- Sodium azide is toxic (LD50 oral (rat) = 27 mg/kg) and can be absorbed through the skin. It decomposes explosively upon heating to above 275 °C and reacts vigorously with CS2, bromine, nitric acid, dimethyl sulfate, and a series of heavy metals, including copper and lead. In reaction with water or Brønsted acids the highly toxic and explosive hydrogen azide is released.
- Heavy metal azides, such as lead azide are primary high explosives detonable when heated or shaken. Heavy-metal azides are formed when solutions of sodium azide or HN3 vapors come into contact with heavy metals or their salts. Heavy-metal azides can accumulate under certain circumstances, for example, in metal pipelines and on the metal components of diverse equipment (rotary evaporators, freezedrying equipment, cooling traps, water baths, waste pipes), and thus lead to violent explosions.
- Some organic and other covalent azides are classified as highly explosive and toxic: inorganic azides as neurotoxins; azide ions as cytochrome c oxidase inhibitors.
- It has been reported that sodium azide and polymer-bound azide reagents react with dichloromethane and chloroform to form di- and triazidomethane resp., which are both unstable in high concentrations in solution. Various devastating explosions were reported while reaction mixtures were being concentrated on a rotary evaporator. The hazards of diazidomethane (and triazidomethane) have been well documented.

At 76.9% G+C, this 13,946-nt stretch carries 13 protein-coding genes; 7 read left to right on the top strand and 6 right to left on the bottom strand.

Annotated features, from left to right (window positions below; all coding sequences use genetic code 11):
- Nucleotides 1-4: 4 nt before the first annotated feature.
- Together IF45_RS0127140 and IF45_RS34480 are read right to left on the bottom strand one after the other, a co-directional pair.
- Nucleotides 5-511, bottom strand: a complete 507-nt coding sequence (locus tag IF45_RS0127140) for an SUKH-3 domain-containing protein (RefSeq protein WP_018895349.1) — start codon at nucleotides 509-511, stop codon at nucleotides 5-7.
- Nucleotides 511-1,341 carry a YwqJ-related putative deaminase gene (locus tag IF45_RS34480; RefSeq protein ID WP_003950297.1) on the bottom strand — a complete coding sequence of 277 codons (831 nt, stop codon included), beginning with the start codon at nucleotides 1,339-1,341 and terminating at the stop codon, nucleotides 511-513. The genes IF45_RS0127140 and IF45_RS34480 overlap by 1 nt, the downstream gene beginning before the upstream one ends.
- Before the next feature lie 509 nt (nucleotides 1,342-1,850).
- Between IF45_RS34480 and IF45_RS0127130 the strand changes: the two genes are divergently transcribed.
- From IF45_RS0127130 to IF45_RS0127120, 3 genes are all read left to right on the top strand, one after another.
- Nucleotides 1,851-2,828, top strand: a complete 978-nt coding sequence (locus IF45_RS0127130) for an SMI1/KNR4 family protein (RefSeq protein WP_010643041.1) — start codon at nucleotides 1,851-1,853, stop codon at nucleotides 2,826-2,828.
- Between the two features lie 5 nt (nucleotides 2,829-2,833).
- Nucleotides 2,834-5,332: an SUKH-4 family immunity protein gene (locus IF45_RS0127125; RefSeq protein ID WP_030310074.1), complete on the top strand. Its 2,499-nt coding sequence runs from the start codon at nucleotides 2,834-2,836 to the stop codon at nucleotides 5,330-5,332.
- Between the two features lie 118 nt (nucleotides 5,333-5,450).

- Solid iodoazide is explosive and should not be prepared in the absence of solvent.
Because of the hazards associated with their use, few azides are used commercially although they exhibit interesting reactivity for researchers. Low molecular weight azides especially are considered hazardous and are avoided. In the research laboratory, azides are precursors to amines. They are also popular for their participation in the "click reaction" and in Staudinger ligation. These two reactions are generally quite reliable, lending themselves to combinatorial chemistry.
Silver and barium salts are used similarly. Some organic azides are potential rocket propellants an example being 2-Dimethylaminoethylazide(DMAZ).
- Pb(N3)2 → Pb + 3 N2
Heavy metal salts, such as lead azide, Pb(N3)2, are shock-sensitive detonators which decompose to the corresponding metal and nitrogen, for example:
- 2 NaN3 → 2 Na + 3 N2
Detonators and propellants
About 250 tons of azide-containing compounds are produced annually, the main product being sodium azide.
- 3 H2 + CH3C(CH2N3)3 → CH3C(CH2NH2)3 + 3 N2
Azides may be reduced to amines by hydrogenolysis or with a phosphine, e.g. triphenylphosphine, in the Staudinger reaction. This reaction allows azides to serve as protected -NH2 synthons, as illustrated by the synthesis of 1,1,1-tris(aminomethyl)ethane: